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Aujesky D, Obrosky DS, Stone RA, Auble TE, Perrier A, Cornuz J, et al. Derivation and validation of a prognostic model for pulmonary embolism. Am J Respir Crit Care Med 2005;172:1041-6.  Back to cited text no. 4
    
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Jiménez D, Aujesky D, Moores L, Gómez V, Lobo JL, Uresandi F, et al. Simplification of the pulmonary embolism severity index for prognostication in patients with acute symptomatic pulmonary embolism. Arch Intern Med 2010;170:1383-9.  Back to cited text no. 5
    
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Lolly M, Patil BB, Eti A, Sujay J, Khan S, Bansal A. Clinical profile of patients presenting with acute pulmonary thromboembolism in a tertiary care hospital in India: A retrospective study. J Dr NTR Univ Health Sci 2017;6:15.  Back to cited text no. 6
    
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Smith SB, Geske JB, Kathuria P, Cuttica M, Schimmel DR, Courtney DM, et al. Analysis of national trends in admissions for pulmonary embolism. Chest 2016;150:35-45.  Back to cited text no. 7
    
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Al Dandan O, Hassan A, AbuAlola H, Alzaki A, Alwaheed A, Alalwan M, et al. Clinical and imaging profiles of pulmonary embolism: A single-institution experience. Int J Emerg Med 2020;13:47.  Back to cited text no. 8
    
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Fontaine GV, Vigil E, Wohlt PD, Lloyd JF, Evans RS, Collingridge DS, et al. Venous thromboembolism in critically ill medical patients receiving chemoprophylaxis: A focus on obesity and other risk factors. Clin Appl Thromb Hemost 2016;22:265-73.  Back to cited text no. 9
    
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Delgado G, Siekmeier R, Grammer T, Boehm B, März W, Kleber M. Alterations in the coagulation system of active smokers from the Ludwigshafen Risk and Cardiovascular Health (LURIC) study. In: Oxidative Stress and Cardiorespiratory Function. Manipal, Karnataka, India: Springer; 2014. p. 9-14.  Back to cited text no. 10
    
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Klok FA, Mos IC, Tamsma JT, van Kralingen KW, Huisman MV. Smoking patterns in patients following a pulmonary embolism. Eur Respir J 2009;33:942-3.  Back to cited text no. 11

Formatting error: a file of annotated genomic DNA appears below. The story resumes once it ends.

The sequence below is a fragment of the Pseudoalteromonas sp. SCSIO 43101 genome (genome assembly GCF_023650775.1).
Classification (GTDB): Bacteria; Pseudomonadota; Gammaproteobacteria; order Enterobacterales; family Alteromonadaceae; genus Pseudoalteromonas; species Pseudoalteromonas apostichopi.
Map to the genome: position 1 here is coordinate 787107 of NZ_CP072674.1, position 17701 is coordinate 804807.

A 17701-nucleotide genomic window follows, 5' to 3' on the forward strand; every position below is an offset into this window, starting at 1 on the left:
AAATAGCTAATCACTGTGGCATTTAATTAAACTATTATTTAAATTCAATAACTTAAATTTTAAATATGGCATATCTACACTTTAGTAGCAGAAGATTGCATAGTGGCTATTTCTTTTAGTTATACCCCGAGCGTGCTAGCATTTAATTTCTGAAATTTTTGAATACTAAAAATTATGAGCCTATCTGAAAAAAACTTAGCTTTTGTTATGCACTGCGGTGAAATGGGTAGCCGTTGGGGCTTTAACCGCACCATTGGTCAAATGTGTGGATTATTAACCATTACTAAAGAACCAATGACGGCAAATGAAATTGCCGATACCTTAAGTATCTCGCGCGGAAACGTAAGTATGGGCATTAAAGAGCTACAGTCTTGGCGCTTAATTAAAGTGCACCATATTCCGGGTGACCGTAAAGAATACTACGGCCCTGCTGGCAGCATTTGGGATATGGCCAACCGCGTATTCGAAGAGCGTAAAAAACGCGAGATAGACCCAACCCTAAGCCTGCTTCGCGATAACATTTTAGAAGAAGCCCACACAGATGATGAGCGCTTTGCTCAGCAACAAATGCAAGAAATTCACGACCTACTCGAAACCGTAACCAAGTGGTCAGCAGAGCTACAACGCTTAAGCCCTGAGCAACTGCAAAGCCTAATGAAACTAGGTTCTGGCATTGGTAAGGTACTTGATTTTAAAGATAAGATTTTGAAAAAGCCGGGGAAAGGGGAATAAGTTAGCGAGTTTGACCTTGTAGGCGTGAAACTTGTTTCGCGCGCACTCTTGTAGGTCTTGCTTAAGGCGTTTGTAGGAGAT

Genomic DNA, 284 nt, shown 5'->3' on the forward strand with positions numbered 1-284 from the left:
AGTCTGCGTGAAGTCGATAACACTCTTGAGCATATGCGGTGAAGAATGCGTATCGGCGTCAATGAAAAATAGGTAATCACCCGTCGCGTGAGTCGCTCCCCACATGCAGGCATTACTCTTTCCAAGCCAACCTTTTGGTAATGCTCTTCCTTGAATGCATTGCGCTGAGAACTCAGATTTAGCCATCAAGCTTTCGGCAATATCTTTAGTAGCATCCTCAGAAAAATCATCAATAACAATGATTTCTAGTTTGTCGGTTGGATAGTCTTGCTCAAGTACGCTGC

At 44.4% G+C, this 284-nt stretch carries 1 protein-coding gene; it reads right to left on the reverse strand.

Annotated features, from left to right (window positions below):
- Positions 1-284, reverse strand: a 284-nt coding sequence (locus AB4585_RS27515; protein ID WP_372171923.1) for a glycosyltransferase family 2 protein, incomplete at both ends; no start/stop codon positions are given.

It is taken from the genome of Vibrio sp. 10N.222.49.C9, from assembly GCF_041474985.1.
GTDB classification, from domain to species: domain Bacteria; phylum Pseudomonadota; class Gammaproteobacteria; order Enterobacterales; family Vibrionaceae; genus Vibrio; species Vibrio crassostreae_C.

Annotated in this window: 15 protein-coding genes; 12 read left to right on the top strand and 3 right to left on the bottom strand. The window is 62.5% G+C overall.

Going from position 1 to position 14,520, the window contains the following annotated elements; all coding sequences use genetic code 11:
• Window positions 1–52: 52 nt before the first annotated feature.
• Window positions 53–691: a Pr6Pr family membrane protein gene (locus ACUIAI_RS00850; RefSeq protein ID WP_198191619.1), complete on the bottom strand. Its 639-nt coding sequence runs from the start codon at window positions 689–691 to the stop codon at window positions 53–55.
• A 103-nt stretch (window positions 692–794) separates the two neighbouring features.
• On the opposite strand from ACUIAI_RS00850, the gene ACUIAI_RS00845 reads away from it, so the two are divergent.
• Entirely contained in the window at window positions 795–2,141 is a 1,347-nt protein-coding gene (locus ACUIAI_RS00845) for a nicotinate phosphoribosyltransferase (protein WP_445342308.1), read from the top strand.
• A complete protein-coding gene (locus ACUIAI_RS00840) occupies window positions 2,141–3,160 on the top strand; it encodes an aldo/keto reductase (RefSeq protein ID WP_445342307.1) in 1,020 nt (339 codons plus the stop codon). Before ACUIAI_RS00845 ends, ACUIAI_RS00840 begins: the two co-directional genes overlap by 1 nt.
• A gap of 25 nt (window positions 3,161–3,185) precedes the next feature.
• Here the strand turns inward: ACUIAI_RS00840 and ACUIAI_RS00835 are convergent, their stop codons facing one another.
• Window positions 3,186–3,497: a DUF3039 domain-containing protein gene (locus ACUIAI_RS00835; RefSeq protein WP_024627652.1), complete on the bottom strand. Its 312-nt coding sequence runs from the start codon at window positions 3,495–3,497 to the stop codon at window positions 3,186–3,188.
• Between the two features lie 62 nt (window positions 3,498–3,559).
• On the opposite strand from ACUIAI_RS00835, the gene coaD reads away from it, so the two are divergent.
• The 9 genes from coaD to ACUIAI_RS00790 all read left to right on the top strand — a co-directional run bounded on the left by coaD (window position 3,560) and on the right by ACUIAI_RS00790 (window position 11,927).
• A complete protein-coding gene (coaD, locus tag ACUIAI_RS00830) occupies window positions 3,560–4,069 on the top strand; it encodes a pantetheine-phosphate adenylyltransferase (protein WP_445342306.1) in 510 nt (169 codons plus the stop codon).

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Al Dandan O, Hassan A, AbuAlola H, Alzaki A, Alwaheed A, Alalwan M, et al. Clinical and imaging profiles of pulmonary embolism: A single-institution experience. Int J Emerg Med 2020;13:1-10.  Back to cited text no. 12
    
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Nagamalesh UM, Prakash VS, Naidu KC, Sarthak S, Hegde AV, Abhinay T. Acute pulmonary thromboembolism: Epidemiology, predictors, and long-term outcome – A single center experience. Indian Heart J 2017;69:160-4.  Back to cited text no. 13
    
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Morrone D, Morrone V. Erratum: Acute pulmonary embolism: Focus on the clinical picture. Korean Circ J 2018;48:661-3.  Back to cited text no. 14
    
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Ngahane BH, Kamdem F, Njonnou SR, Chebou N, Dzudie A, Ebongue SA, et al. Epidemiology, clinical and paraclinical presentations of pulmonary embolism: A cross-sectional study in a Sub-Saharan Africa setting. Open J Respir Dis 2019;9:89.  Back to cited text no. 15
    
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Manuel A, Aufico A, Africano R, Peralta T, Salas A, Silva A, et al. Clinical profile, management and outcomes of patients with pulmonary embolism: A retrospective tertiary centre study in Angola. Cardiovasc J Afr 2017;28:356-61.  Back to cited text no. 16
    
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Kilic T, Gunen H, Gulbas G, Hacievliyagil SS, Ozer A. Prognostic role of simplified Pulmonary Embolism Severity Index and the European Society of Cardiology Prognostic Model in short- and long-term risk stratification in pulmonary embolism. Pak J Med Sci 2014;30:1259-64.  Back to cited text no. 17
    
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Ende-Verhaar YM, Cannegieter SC, Vonk Noordegraaf A, Delcroix M, Pruszczyk P, Mairuhu AT, et al. Incidence of chronic thromboembolic pulmonary hypertension after acute pulmonary embolism: A contemporary view of the published literature. Eur Respir J 2017;49:1601792.  Back to cited text no. 18
    


    Figures

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    Tables

  [Table 1], [Table 2], [Table 3]